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Cybersecurity

Big Brother could really be watching you: How secure are we really in our own homes?

Art exhibition using real images of unsuspecting people from webcams around the world highlights the need for vigilance over person privacy in this age of universal cyber connectivity

PUBLISHED : Wednesday, 24 August, 2016, 2:02am
UPDATED : Wednesday, 24 August, 2016, 2:02am

How would you feel if you suddenly realised that your home was under constant surveillance? We are not saying George Orwell’s novel 1984 has finally come true. But in the age of the internet, nothing is absolutely safe; and there is no slogan reminding computer users that Big Brother is watching.

The controversy arising from a London art exhibition recently is a timely reminder of the cyber threats to privacy. Entitled Backdoored.io, the exhibition features images found by bots, which scanned unsecure webcams around the world and captured unsuspecting users in their premises, including from Hong Kong, Russia and the US. The images show, for instance, a family having dinner in the living room. Another one features a woman sitting on a sofa, all apparently unaware of the fact that they were being spied on.

Prying webcams used by artist to capture unsuspecting Hongkongers in controversial UK exhibition

As the name of the exhibition suggests, unsecure computer features are de facto back doors for hacking or surveillance. The images were obtained when users left their computers and web cameras on even when they are not in use. The artist involved said it was meant to demonstrate how fragile privacy is in what she described as the “new age of ubiquitous connectivity”.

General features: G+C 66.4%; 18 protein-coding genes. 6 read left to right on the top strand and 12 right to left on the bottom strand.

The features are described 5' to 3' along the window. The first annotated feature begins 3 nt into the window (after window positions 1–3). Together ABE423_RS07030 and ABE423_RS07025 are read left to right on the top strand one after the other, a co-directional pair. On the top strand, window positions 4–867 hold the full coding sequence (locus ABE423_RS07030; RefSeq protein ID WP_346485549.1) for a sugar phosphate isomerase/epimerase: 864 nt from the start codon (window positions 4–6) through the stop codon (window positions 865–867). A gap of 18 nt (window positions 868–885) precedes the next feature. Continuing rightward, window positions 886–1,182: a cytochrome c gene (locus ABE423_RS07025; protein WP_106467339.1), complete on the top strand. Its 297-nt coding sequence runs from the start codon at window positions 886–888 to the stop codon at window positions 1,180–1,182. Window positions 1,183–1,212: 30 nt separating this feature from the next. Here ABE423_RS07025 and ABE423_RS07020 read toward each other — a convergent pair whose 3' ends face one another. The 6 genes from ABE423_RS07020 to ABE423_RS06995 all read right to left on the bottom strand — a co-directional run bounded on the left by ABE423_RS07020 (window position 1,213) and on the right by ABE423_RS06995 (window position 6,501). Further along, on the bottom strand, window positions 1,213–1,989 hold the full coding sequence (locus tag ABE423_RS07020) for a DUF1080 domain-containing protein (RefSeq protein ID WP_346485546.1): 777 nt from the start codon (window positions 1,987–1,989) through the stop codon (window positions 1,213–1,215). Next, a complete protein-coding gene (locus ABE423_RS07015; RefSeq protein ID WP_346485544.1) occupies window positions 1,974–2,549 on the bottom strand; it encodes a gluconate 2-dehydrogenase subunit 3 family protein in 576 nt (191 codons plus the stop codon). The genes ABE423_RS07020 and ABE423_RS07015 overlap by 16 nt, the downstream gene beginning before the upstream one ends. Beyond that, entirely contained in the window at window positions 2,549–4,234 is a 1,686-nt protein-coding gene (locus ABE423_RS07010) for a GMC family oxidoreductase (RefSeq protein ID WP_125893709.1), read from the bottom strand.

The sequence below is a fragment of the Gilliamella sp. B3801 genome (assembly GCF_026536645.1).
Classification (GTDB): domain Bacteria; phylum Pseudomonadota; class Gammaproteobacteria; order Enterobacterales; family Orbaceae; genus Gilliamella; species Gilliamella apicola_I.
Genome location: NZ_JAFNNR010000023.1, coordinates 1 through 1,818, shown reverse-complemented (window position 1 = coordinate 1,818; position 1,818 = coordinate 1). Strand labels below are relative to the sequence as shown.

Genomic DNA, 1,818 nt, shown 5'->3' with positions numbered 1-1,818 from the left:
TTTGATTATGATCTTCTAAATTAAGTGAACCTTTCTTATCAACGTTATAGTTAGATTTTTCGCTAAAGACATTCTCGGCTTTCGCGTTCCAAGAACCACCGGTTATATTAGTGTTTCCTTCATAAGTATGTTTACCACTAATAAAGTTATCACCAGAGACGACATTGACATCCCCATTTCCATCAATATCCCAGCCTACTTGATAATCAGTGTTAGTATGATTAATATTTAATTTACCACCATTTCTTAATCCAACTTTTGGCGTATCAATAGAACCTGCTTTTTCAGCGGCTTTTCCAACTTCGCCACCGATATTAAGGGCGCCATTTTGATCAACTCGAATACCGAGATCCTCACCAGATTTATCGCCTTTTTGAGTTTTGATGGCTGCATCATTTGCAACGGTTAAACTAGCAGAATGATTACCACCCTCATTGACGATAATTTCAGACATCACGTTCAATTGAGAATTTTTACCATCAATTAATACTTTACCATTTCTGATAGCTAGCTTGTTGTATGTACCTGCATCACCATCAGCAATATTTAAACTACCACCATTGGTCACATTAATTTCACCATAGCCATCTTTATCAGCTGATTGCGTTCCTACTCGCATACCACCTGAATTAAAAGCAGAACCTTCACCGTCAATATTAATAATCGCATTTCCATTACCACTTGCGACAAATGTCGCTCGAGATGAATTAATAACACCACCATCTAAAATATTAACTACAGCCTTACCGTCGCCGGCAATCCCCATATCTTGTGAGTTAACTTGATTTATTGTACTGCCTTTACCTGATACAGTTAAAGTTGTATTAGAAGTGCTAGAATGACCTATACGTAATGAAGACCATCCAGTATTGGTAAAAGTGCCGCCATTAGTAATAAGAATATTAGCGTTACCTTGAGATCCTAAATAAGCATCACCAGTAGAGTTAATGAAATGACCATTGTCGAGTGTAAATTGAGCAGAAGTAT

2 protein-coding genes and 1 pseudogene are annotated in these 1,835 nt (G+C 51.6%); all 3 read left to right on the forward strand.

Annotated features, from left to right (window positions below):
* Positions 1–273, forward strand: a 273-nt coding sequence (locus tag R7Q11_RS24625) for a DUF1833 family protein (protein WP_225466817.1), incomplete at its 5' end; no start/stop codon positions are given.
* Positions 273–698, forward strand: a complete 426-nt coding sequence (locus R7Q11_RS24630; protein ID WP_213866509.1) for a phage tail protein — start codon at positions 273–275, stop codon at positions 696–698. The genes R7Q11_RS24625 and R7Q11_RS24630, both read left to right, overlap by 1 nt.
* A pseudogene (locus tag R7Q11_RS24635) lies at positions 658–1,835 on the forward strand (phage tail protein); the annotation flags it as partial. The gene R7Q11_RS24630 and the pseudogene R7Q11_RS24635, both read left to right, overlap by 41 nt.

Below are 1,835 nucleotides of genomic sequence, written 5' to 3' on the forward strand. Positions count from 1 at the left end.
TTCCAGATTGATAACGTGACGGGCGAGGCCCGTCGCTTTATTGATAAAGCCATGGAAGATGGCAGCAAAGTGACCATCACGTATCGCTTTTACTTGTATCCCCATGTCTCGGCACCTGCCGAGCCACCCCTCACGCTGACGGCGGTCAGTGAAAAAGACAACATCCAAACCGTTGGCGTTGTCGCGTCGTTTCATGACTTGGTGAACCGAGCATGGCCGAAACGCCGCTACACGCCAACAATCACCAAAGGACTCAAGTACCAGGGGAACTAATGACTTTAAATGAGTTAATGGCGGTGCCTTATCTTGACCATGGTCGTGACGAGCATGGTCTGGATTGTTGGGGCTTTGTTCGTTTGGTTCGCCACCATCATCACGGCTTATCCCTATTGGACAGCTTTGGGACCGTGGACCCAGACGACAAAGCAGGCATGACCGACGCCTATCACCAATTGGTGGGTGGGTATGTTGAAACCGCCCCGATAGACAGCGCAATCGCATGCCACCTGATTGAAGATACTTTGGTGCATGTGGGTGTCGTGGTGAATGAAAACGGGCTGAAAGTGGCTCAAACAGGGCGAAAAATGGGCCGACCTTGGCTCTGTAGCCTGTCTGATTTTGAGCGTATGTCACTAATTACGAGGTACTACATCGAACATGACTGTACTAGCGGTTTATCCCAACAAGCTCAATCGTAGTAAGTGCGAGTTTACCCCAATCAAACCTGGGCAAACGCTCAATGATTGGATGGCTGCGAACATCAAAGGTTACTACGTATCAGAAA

But since the expose is also an intrusion in itself, privacy watchdogs, including the Privacy Commissioner in Hong Kong, have rightly stepped in. The artist eventually agreed to black out the faces of the people concerned.

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The controversy has triggered debate on whether the exhibition warrants artistic exemption under British privacy law. But the issue goes beyond artistic freedom. While the controversy has amplified the message about cyber security, it came at the expense of individuals’ privacy. As the artist later conceded, the images should not be shown in their original form. With technological advances come the threats of privacy intrusion. Individuals are advised to stay vigilant to escape the watchful eyes of Big Brother.